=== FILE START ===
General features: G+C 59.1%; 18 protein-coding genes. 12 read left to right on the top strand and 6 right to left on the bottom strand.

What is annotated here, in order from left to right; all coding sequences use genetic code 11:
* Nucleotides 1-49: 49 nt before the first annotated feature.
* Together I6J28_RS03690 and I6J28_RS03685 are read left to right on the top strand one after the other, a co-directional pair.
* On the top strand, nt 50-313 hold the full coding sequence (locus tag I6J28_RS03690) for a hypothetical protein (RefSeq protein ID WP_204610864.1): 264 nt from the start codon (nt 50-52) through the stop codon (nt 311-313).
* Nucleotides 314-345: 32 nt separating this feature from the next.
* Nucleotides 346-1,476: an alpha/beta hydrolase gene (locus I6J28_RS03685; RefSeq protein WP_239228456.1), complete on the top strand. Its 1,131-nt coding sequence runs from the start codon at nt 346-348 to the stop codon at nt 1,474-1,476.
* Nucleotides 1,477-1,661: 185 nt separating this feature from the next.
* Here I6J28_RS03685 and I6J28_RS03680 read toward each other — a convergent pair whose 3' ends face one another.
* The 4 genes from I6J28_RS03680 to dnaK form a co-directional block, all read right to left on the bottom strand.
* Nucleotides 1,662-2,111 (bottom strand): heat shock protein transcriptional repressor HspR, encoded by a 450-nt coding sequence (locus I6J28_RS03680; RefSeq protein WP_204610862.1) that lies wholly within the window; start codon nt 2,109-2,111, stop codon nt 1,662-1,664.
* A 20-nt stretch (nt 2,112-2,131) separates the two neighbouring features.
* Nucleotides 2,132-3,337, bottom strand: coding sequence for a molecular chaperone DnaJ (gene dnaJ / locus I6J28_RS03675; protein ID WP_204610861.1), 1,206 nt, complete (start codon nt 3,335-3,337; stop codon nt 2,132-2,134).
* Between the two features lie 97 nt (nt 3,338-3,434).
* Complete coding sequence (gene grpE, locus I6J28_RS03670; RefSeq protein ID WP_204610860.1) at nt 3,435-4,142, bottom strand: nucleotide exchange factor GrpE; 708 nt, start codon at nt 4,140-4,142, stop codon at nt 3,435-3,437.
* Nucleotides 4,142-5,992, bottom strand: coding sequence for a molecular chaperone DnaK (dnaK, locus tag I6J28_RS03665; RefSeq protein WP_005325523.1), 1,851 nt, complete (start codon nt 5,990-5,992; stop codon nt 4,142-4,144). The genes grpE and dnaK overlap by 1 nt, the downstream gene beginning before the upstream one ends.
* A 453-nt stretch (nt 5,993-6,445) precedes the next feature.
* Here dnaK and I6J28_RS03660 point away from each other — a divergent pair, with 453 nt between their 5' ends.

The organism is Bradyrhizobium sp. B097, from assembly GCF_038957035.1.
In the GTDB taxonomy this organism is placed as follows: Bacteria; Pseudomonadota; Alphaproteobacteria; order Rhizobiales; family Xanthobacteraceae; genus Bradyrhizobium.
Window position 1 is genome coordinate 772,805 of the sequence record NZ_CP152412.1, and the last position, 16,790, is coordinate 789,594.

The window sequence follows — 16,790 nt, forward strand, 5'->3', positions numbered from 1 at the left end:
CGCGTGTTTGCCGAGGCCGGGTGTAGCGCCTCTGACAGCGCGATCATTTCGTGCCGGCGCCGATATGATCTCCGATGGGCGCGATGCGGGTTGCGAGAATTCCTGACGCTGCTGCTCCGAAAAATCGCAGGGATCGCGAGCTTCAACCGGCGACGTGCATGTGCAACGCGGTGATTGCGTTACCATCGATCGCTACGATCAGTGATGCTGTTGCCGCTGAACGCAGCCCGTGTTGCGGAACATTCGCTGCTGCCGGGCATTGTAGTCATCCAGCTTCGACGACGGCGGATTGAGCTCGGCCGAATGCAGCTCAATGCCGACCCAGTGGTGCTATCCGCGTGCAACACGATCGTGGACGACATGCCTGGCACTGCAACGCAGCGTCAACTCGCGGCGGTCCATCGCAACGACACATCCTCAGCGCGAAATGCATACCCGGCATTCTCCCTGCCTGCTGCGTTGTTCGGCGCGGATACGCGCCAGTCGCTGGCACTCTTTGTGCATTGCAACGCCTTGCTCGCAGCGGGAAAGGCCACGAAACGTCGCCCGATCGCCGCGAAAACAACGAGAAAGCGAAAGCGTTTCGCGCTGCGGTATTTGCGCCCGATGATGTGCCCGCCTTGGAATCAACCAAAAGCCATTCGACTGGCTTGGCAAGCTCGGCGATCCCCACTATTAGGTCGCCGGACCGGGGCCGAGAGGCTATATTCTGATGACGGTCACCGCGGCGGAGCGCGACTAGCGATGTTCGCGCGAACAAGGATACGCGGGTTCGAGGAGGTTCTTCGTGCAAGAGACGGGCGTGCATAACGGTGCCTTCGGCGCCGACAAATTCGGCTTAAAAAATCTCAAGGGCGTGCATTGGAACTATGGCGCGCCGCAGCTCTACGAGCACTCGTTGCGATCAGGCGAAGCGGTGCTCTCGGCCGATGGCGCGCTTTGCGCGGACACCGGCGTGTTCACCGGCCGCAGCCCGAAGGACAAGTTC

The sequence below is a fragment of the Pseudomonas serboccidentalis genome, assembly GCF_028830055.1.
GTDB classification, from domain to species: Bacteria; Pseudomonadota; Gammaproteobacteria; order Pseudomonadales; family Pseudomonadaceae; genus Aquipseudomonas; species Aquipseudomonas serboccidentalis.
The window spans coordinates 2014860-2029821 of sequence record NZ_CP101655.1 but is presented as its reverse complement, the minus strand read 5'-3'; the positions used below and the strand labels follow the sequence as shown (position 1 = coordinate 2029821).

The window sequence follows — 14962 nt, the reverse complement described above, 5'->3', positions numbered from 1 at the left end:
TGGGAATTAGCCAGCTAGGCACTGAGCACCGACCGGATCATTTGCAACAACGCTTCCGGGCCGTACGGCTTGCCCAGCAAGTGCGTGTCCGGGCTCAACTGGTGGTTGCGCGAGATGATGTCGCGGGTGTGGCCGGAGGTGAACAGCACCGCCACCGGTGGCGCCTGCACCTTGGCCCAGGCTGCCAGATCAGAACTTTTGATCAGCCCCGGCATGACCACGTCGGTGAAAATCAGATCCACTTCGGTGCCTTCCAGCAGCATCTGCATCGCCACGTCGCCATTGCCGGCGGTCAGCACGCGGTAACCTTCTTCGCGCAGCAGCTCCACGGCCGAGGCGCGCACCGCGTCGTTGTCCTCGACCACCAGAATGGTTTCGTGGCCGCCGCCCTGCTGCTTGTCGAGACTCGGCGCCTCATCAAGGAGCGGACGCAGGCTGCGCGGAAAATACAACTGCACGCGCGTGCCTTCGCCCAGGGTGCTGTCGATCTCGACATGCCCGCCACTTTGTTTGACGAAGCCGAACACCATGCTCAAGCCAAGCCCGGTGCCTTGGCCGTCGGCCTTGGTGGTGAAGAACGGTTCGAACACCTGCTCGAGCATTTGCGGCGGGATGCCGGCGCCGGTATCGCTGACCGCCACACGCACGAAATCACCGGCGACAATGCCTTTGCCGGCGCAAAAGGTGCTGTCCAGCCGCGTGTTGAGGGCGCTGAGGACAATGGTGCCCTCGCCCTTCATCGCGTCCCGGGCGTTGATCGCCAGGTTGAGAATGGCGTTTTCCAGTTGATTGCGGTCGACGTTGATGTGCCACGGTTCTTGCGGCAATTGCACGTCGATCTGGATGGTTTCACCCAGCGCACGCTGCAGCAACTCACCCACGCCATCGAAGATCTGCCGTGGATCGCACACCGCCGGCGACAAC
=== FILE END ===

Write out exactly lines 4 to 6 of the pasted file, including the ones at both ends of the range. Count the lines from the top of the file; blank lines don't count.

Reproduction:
* Together I6J28_RS03690 and I6J28_RS03685 are read left to right on the top strand one after the other, a co-directional pair.
* On the top strand, nt 50-313 hold the full coding sequence (locus tag I6J28_RS03690) for a hypothetical protein (RefSeq protein ID WP_204610864.1): 264 nt from the start codon (nt 50-52) through the stop codon (nt 311-313).
* Nucleotides 314-345: 32 nt separating this feature from the next.